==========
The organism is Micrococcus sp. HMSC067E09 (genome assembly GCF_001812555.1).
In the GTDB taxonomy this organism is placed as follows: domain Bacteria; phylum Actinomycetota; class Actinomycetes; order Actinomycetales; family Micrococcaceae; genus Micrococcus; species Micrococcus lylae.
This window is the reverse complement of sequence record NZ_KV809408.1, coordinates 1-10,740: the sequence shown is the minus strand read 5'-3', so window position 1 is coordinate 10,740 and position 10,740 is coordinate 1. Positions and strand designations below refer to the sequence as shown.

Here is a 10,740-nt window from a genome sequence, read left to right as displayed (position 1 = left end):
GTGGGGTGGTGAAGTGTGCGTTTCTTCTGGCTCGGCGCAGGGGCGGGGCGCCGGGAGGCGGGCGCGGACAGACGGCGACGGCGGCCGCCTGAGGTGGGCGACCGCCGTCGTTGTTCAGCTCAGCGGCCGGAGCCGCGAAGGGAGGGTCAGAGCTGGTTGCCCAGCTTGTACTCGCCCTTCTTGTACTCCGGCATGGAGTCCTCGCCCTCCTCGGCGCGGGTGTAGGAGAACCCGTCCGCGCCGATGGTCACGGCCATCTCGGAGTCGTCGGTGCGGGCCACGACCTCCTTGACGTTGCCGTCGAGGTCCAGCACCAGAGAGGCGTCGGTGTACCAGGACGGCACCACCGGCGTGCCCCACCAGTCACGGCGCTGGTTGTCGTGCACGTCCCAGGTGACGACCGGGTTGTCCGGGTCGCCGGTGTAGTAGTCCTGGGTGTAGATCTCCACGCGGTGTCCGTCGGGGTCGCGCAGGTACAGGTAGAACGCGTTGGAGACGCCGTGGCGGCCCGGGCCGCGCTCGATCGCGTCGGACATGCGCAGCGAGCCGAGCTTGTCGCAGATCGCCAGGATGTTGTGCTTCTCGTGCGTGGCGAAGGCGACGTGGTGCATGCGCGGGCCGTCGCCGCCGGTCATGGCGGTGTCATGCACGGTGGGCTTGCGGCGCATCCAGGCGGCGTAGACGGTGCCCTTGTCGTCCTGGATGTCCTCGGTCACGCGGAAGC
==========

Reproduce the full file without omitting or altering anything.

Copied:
The organism is Micrococcus sp. HMSC067E09 (genome assembly GCF_001812555.1).
In the GTDB taxonomy this organism is placed as follows: domain Bacteria; phylum Actinomycetota; class Actinomycetes; order Actinomycetales; family Micrococcaceae; genus Micrococcus; species Micrococcus lylae.
This window is the reverse complement of sequence record NZ_KV809408.1, coordinates 1-10,740: the sequence shown is the minus strand read 5'-3', so window position 1 is coordinate 10,740 and position 10,740 is coordinate 1. Positions and strand designations below refer to the sequence as shown.

Here is a 10,740-nt window from a genome sequence, read left to right as displayed (position 1 = left end):
GTGGGGTGGTGAAGTGTGCGTTTCTTCTGGCTCGGCGCAGGGGCGGGGCGCCGGGAGGCGGGCGCGGACAGACGGCGACGGCGGCCGCCTGAGGTGGGCGACCGCCGTCGTTGTTCAGCTCAGCGGCCGGAGCCGCGAAGGGAGGGTCAGAGCTGGTTGCCCAGCTTGTACTCGCCCTTCTTGTACTCCGGCATGGAGTCCTCGCCCTCCTCGGCGCGGGTGTAGGAGAACCCGTCCGCGCCGATGGTCACGGCCATCTCGGAGTCGTCGGTGCGGGCCACGACCTCCTTGACGTTGCCGTCGAGGTCCAGCACCAGAGAGGCGTCGGTGTACCAGGACGGCACCACCGGCGTGCCCCACCAGTCACGGCGCTGGTTGTCGTGCACGTCCCAGGTGACGACCGGGTTGTCCGGGTCGCCGGTGTAGTAGTCCTGGGTGTAGATCTCCACGCGGTGTCCGTCGGGGTCGCGCAGGTACAGGTAGAACGCGTTGGAGACGCCGTGGCGGCCCGGGCCGCGCTCGATCGCGTCGGACATGCGCAGCGAGCCGAGCTTGTCGCAGATCGCCAGGATGTTGTGCTTCTCGTGCGTGGCGAAGGCGACGTGGTGCATGCGCGGGCCGTCGCCGCCGGTCATGGCGGTGTCATGCACGGTGGGCTTGCGGCGCATCCAGGCGGCGTAGACGGTGCCCTTGTCGTCCTGGATGTCCTCGGTCACGCGGAAGC